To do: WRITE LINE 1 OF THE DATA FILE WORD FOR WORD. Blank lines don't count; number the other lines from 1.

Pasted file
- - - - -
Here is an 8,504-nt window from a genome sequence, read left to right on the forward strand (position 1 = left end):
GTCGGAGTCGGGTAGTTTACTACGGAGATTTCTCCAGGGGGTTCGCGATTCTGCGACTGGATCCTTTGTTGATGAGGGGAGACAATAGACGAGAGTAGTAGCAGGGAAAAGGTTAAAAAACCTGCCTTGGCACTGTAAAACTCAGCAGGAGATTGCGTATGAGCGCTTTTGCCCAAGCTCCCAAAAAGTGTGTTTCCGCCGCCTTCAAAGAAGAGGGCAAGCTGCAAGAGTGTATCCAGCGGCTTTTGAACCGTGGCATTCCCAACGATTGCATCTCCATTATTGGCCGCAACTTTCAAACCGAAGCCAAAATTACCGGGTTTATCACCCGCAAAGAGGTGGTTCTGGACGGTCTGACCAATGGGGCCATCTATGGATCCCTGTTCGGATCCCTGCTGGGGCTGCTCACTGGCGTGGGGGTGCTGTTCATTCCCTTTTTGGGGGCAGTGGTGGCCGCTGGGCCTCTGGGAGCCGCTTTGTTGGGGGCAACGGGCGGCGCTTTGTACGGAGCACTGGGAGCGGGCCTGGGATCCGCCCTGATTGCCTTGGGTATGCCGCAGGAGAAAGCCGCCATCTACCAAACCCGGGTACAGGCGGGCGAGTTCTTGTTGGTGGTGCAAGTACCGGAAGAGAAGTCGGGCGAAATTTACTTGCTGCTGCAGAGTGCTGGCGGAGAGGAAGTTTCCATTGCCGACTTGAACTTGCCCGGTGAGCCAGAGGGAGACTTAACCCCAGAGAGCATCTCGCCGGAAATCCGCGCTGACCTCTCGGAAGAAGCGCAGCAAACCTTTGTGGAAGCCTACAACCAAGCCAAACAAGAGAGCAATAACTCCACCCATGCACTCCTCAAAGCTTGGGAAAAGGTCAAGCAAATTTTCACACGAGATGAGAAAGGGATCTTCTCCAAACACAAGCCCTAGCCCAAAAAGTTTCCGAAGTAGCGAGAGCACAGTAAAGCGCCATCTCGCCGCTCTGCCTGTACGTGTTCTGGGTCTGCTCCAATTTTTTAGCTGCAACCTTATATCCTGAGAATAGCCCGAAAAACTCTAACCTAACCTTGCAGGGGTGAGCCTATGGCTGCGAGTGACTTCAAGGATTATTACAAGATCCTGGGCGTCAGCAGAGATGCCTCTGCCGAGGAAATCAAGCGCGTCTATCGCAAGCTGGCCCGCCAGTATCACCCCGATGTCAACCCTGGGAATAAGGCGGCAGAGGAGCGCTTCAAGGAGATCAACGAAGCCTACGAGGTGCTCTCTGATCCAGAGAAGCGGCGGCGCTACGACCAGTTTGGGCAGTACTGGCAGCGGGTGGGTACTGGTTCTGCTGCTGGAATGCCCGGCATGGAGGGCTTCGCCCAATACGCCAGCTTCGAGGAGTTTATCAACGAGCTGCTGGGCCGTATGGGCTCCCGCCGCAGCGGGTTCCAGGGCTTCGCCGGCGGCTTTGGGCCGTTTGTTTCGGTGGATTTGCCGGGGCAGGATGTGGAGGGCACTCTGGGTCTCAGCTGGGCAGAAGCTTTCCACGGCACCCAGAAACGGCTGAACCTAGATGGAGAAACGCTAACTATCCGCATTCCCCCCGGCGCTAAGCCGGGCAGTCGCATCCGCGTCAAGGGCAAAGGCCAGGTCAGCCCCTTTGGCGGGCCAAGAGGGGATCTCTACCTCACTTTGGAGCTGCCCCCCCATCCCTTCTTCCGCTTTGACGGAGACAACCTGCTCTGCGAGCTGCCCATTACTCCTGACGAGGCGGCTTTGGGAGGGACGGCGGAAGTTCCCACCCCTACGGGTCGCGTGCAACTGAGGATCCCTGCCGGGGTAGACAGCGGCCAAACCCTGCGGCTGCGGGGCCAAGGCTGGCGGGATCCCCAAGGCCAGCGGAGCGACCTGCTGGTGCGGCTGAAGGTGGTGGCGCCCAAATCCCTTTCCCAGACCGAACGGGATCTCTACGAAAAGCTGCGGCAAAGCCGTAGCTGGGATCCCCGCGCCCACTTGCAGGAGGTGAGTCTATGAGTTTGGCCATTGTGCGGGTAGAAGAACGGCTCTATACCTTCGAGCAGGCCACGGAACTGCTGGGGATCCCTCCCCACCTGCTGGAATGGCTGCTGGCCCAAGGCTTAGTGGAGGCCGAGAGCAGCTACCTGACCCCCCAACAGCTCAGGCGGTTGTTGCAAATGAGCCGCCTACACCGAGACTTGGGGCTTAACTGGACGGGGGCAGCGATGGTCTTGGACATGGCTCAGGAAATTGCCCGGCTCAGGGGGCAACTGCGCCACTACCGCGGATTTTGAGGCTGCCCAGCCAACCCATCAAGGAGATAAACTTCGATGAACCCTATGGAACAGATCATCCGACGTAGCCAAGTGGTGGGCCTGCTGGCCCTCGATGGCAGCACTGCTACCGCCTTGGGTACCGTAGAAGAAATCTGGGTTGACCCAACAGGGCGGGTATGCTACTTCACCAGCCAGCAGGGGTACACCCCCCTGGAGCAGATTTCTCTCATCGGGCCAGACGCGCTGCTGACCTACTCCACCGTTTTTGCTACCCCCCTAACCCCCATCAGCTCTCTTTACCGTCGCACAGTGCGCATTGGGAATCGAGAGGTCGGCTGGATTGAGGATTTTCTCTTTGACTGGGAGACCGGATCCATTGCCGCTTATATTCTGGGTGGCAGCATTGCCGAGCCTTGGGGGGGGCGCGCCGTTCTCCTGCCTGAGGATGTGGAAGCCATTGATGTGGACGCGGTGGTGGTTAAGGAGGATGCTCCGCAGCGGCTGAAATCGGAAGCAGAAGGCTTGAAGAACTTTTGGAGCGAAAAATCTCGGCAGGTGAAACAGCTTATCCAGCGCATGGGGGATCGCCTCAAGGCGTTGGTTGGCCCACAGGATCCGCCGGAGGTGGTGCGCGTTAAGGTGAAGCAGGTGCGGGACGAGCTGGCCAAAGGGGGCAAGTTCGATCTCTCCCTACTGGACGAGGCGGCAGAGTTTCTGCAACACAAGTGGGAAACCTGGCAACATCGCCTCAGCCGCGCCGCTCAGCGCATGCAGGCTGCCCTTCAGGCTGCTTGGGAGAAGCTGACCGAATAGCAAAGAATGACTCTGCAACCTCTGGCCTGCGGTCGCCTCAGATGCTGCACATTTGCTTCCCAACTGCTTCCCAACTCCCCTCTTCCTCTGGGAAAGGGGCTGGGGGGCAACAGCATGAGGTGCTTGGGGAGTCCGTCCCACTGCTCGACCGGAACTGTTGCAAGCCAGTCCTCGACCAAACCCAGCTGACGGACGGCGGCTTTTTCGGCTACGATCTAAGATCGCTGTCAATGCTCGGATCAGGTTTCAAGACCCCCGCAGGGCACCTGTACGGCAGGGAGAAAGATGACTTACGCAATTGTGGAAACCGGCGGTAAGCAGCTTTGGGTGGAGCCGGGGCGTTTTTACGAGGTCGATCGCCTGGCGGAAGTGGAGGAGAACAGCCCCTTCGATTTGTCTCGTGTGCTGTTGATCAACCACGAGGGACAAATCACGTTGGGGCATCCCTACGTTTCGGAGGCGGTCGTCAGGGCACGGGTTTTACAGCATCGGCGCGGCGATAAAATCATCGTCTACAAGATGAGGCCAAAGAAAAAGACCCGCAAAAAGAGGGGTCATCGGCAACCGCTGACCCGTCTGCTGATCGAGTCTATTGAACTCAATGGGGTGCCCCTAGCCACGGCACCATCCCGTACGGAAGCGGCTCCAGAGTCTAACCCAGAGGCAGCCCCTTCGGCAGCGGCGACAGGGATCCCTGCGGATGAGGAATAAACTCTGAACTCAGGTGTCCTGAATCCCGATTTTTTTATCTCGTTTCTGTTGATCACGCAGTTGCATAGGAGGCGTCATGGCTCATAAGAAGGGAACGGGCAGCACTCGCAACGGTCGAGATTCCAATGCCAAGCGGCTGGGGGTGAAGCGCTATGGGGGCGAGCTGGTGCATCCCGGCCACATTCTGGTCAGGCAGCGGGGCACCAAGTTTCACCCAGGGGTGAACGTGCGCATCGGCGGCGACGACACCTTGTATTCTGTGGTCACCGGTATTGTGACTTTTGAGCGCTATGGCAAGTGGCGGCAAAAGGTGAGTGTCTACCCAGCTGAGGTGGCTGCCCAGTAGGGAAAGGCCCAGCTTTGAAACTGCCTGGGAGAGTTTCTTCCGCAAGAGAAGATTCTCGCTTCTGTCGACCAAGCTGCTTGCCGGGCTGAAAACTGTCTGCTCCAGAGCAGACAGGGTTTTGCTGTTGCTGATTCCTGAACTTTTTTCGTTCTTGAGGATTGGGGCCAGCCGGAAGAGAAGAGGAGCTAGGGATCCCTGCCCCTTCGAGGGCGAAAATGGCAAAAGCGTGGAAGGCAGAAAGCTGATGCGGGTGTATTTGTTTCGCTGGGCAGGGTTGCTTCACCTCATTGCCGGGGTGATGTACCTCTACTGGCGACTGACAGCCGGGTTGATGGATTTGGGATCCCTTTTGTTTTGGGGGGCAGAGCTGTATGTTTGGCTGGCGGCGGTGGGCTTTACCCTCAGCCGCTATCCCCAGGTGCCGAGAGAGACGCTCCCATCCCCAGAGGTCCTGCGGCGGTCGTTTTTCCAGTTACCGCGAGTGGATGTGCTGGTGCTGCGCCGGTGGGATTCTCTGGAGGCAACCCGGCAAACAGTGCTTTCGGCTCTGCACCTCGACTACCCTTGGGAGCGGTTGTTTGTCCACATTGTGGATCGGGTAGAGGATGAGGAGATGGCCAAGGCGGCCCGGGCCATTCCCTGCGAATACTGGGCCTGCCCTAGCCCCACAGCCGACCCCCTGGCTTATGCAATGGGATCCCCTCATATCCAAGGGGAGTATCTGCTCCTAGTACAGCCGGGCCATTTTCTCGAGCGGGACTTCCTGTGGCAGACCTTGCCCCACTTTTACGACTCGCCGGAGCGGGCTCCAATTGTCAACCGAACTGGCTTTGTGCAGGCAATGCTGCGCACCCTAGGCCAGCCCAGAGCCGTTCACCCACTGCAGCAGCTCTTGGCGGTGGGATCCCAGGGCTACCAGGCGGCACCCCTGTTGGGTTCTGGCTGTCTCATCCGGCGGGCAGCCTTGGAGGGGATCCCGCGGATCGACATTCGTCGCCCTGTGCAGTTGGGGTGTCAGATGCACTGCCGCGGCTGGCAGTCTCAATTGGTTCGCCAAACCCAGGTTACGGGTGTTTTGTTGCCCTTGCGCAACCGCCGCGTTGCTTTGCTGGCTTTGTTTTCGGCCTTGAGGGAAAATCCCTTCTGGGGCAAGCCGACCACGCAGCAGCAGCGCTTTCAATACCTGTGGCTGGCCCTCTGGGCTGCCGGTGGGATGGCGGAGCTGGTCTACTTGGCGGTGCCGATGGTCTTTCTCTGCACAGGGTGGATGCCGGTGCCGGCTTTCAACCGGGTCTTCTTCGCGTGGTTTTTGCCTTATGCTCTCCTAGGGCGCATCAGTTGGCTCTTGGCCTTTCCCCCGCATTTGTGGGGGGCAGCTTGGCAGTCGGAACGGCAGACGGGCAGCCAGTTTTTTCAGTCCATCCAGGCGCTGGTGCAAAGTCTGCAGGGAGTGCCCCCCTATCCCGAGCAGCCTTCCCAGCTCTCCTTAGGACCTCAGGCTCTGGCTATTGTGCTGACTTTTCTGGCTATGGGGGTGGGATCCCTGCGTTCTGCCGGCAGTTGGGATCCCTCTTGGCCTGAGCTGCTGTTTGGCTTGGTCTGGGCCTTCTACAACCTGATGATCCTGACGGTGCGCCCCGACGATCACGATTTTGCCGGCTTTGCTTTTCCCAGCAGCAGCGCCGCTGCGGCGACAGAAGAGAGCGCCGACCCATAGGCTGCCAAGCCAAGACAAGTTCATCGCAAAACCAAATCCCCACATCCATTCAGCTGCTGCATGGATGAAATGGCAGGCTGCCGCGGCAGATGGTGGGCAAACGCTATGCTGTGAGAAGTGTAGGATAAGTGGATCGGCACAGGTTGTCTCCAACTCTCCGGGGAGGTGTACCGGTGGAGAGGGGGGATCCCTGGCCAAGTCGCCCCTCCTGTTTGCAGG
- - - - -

Here is an 8,504-nt window from a genome sequence, read left to right on the forward strand (position 1 = left end):